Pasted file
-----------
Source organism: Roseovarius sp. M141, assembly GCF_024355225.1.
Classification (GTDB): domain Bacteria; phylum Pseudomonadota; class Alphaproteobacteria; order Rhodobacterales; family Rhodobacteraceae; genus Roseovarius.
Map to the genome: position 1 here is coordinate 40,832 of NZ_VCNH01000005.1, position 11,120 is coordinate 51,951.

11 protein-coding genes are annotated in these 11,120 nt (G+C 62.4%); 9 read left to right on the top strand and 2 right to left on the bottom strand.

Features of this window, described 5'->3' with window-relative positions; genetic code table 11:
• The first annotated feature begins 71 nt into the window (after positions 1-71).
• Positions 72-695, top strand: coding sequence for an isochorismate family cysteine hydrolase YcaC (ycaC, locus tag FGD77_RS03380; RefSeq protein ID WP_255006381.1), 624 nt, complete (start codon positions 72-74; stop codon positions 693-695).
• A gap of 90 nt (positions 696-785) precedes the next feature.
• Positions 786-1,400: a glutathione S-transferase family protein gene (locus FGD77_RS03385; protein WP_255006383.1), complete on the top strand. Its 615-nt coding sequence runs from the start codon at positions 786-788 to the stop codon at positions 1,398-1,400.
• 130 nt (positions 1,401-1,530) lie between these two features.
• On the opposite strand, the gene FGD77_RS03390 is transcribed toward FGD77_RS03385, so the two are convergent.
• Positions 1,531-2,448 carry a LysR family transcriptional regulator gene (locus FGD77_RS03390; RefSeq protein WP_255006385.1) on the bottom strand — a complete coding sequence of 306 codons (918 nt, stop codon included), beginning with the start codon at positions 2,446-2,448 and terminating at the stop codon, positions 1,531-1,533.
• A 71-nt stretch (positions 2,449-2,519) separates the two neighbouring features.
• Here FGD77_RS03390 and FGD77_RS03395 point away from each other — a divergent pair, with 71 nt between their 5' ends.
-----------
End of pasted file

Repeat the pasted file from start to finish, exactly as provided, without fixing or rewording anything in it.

Source organism: Roseovarius sp. M141, assembly GCF_024355225.1.
Classification (GTDB): domain Bacteria; phylum Pseudomonadota; class Alphaproteobacteria; order Rhodobacterales; family Rhodobacteraceae; genus Roseovarius.
Map to the genome: position 1 here is coordinate 40,832 of NZ_VCNH01000005.1, position 11,120 is coordinate 51,951.

11 protein-coding genes are annotated in these 11,120 nt (G+C 62.4%); 9 read left to right on the top strand and 2 right to left on the bottom strand.

Features of this window, described 5'->3' with window-relative positions; genetic code table 11:
• The first annotated feature begins 71 nt into the window (after positions 1-71).
• Positions 72-695, top strand: coding sequence for an isochorismate family cysteine hydrolase YcaC (ycaC, locus tag FGD77_RS03380; RefSeq protein ID WP_255006381.1), 624 nt, complete (start codon positions 72-74; stop codon positions 693-695).
• A gap of 90 nt (positions 696-785) precedes the next feature.
• Positions 786-1,400: a glutathione S-transferase family protein gene (locus FGD77_RS03385; protein WP_255006383.1), complete on the top strand. Its 615-nt coding sequence runs from the start codon at positions 786-788 to the stop codon at positions 1,398-1,400.
• 130 nt (positions 1,401-1,530) lie between these two features.
• On the opposite strand, the gene FGD77_RS03390 is transcribed toward FGD77_RS03385, so the two are convergent.
• Positions 1,531-2,448 carry a LysR family transcriptional regulator gene (locus FGD77_RS03390; RefSeq protein WP_255006385.1) on the bottom strand — a complete coding sequence of 306 codons (918 nt, stop codon included), beginning with the start codon at positions 2,446-2,448 and terminating at the stop codon, positions 1,531-1,533.
• A 71-nt stretch (positions 2,449-2,519) separates the two neighbouring features.
• Here FGD77_RS03390 and FGD77_RS03395 point away from each other — a divergent pair, with 71 nt between their 5' ends.